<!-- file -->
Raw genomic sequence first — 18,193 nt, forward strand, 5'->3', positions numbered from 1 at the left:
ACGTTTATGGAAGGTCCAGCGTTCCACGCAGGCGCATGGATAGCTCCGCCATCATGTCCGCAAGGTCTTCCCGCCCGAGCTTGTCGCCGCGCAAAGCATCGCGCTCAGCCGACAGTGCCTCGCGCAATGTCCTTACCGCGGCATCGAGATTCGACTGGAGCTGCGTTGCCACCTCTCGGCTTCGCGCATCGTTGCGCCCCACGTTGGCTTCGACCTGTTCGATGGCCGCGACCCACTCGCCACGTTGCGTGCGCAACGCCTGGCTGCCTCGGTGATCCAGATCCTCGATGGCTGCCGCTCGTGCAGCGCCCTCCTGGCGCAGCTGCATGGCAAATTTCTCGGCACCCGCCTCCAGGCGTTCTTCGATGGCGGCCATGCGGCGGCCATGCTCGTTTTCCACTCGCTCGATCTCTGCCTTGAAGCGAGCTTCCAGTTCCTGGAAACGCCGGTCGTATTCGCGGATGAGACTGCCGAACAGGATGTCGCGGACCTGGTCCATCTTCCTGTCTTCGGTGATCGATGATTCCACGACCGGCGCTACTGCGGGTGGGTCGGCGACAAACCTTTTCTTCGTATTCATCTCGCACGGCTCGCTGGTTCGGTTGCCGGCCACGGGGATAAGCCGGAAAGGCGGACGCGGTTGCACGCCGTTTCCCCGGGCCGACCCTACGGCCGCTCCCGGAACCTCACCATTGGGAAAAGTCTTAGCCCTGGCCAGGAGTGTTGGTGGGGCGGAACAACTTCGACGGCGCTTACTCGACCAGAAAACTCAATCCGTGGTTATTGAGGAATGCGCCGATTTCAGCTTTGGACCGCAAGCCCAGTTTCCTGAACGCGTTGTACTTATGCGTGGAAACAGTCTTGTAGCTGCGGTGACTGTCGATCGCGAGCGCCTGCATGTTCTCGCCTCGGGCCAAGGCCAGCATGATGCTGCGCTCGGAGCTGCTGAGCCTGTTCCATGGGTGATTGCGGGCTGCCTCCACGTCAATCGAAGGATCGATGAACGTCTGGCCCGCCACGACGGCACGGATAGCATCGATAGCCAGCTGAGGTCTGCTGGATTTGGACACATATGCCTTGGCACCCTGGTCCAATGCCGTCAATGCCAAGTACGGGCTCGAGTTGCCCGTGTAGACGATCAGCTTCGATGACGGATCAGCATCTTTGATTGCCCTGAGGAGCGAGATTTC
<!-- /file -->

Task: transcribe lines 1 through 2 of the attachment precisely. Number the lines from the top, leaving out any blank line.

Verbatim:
Raw genomic sequence first — 18,193 nt, forward strand, 5'->3', positions numbered from 1 at the left:
ACGTTTATGGAAGGTCCAGCGTTCCACGCAGGCGCATGGATAGCTCCGCCATCATGTCCGCAAGGTCTTCCCGCCCGAGCTTGTCGCCGCGCAAAGCATCGCGCTCAGCCGACAGTGCCTCGCGCAATGTCCTTACCGCGGCATCGAGATTCGACTGGAGCTGCGTTGCCACCTCTCGGCTTCGCGCATCGTTGCGCCCCACGTTGGCTTCGACCTGTTCGATGGCCGCGACCCACTCGCCACGTTGCGTGCGCAACGCCTGGCTGCCTCGGTGATCCAGATCCTCGATGGCTGCCGCTCGTGCAGCGCCCTCCTGGCGCAGCTGCATGGCAAATTTCTCGGCACCCGCCTCCAGGCGTTCTTCGATGGCGGCCATGCGGCGGCCATGCTCGTTTTCCACTCGCTCGATCTCTGCCTTGAAGCGAGCTTCCAGTTCCTGGAAACGCCGGTCGTATTCGCGGATGAGACTGCCGAACAGGATGTCGCGGACCTGGTCCATCTTCCTGTCTTCGGTGATCGATGATTCCACGACCGGCGCTACTGCGGGTGGGTCGGCGACAAACCTTTTCTTCGTATTCATCTCGCACGGCTCGCTGGTTCGGTTGCCGGCCACGGGGATAAGCCGGAAAGGCGGACGCGGTTGCACGCCGTTTCCCCGGGCCGACCCTACGGCCGCTCCCGGAACCTCACCATTGGGAAAAGTCTTAGCCCTGGCCAGGAGTGTTGGTGGGGCGGAACAACTTCGACGGCGCTTACTCGACCAGAAAACTCAATCCGTGGTTATTGAGGAATGCGCCGATTTCAGCTTTGGACCGCAAGCCCAGTTTCCTGAACGCGTTGTACTTATGCGTGGAAACAGTCTTGTAGCTGCGGTGACTGTCGATCGCGAGCGCCTGCATGTTCTCGCCTCGGGCCAAGGCCAGCATGATGCTGCGCTCGGAGCTGCTGAGCCTGTTCCATGGGTGATTGCGGGCTGCCTCCACGTCAATCGAAGGATCGATGAACGTCTGGCCCGCCACGACGGCACGGATAGCATCGATAGCCAGCTGAGGTCTGCTGGATTTGGACACATATGCCTTGGCACCCTGGTCCAATGCCGTCAATGCCAAGTACGGGCTCGAGTTGCCCGTGTAGACGATCAGCTTCGATGACGGATCAGCATCTTTGATTGCCCTGAGGAGCGAGATTTC